The group battling with Carroll County commissioners over Christian prayers at their meetings asked a judge Tuesday to order a "permanent injunction" on the practice, which they say alienates some community members.
"Public officials are not in the business of offering Christian prayers," said Roy Speckhardt, executive director of the American Humanist Association, a plaintiff in the case. He called the invocations "unconstitutional."
With the latest filing by the plaintiffs for a summary judgment, both sides are now asking the judge to make a final ruling on the case rather than holding a trial.
The commissioners have argued in court papers that they are either immune to being sued over the prayers or that they're not in violation of the First Amendment's separation of church and state.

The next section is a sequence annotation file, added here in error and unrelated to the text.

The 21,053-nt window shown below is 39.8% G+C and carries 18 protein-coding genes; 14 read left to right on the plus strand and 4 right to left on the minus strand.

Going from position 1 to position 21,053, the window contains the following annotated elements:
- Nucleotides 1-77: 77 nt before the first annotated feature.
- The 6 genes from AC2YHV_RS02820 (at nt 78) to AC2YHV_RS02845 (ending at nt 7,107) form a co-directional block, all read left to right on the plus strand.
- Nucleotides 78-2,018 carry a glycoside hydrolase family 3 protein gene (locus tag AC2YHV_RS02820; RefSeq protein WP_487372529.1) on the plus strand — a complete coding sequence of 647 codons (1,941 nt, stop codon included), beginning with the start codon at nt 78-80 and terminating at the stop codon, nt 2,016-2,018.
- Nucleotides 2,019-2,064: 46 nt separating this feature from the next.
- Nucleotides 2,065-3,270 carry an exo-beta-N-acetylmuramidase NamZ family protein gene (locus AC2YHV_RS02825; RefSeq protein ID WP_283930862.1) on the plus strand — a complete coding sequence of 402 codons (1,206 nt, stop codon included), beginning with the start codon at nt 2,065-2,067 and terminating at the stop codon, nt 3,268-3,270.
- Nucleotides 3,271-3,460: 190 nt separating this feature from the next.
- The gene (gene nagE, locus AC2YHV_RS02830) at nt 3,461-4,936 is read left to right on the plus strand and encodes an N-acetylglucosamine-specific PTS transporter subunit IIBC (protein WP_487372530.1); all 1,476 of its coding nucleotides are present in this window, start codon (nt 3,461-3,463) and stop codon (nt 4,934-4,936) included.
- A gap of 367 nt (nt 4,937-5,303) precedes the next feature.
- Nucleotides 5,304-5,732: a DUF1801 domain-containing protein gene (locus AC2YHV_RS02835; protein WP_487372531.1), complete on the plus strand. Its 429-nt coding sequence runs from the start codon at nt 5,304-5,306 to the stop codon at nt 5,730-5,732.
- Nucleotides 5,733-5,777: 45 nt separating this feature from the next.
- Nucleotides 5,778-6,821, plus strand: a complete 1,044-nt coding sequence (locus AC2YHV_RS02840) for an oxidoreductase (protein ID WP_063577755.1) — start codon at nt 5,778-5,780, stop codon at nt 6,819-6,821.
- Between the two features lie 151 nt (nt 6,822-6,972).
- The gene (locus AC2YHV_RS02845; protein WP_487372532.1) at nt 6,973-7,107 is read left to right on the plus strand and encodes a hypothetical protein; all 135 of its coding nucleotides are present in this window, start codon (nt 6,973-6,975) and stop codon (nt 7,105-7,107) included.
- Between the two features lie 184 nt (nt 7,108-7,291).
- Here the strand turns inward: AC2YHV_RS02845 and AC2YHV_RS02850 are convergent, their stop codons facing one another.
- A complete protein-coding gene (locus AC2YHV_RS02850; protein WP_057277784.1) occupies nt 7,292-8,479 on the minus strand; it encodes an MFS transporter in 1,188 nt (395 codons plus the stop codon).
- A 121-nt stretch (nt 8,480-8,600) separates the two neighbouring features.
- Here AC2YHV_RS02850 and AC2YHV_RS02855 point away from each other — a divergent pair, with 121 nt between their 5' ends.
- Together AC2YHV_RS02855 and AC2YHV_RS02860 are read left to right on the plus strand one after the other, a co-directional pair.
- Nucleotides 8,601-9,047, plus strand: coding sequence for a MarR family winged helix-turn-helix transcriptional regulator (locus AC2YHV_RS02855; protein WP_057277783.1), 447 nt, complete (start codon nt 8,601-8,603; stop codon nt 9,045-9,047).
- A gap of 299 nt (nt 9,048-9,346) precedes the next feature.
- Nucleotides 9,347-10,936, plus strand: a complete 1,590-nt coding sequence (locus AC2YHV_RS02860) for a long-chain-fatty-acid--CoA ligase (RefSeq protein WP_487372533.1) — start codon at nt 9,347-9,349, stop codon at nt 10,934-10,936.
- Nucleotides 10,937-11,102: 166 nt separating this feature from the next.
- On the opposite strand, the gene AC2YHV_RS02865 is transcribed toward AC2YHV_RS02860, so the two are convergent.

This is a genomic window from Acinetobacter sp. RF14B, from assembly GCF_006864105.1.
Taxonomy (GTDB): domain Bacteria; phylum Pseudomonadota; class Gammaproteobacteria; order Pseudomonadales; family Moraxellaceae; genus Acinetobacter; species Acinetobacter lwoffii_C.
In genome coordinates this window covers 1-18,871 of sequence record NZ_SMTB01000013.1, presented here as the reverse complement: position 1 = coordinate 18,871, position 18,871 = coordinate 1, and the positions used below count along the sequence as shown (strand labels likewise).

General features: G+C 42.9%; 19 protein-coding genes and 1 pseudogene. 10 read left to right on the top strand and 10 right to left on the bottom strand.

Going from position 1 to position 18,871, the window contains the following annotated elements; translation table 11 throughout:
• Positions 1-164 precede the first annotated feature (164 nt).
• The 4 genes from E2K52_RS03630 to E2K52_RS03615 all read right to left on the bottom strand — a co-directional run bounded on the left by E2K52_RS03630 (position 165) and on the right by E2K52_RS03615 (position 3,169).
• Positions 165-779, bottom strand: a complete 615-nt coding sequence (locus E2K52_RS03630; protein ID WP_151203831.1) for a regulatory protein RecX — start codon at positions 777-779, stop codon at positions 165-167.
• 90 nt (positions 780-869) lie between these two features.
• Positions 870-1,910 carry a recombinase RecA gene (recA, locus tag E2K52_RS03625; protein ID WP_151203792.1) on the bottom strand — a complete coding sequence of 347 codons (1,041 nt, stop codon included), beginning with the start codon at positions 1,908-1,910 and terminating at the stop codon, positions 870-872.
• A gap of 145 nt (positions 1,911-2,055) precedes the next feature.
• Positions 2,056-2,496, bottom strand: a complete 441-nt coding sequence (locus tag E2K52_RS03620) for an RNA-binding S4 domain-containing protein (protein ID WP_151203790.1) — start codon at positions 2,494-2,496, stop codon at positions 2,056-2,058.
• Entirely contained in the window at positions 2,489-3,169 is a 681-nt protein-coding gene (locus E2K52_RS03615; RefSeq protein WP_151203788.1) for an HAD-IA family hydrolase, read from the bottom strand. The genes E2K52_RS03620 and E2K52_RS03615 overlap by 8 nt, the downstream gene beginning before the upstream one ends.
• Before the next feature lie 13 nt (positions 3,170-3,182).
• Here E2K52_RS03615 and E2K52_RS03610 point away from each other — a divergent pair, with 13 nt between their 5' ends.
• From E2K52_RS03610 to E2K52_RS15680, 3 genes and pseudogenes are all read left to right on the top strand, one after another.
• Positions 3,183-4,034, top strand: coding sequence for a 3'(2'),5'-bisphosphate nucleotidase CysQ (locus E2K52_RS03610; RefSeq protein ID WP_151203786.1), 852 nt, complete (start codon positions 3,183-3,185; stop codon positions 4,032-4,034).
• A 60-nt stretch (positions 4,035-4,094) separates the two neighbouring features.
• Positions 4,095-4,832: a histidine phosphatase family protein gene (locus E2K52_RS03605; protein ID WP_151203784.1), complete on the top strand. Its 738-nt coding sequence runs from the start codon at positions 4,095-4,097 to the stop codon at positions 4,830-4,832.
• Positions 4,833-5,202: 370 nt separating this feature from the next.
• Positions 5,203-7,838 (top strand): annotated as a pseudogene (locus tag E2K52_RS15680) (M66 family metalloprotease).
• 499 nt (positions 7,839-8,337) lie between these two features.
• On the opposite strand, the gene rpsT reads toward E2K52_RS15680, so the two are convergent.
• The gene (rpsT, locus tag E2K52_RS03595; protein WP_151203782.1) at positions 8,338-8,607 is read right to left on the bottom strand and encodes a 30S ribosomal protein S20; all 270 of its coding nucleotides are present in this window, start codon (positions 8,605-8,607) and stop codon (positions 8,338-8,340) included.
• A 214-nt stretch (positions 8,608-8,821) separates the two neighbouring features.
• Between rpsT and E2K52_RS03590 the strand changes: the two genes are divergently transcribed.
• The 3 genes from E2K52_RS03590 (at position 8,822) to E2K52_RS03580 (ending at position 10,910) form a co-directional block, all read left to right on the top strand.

U.S. District Judge William D. Quarles originally issued a temporary ban on the contested sectarian prayers, only to lift it after the U.S. Supreme Court ruled in favor of prayers in a similar New York case.
The commissioners argue that the judge should apply that ruling to their case as well. But the humanist group says the facts differ because the New York town invited clergy to offer the prayers, whereas in Carroll County the commissioners pray themselves.
The judge has not indicated when he will rule.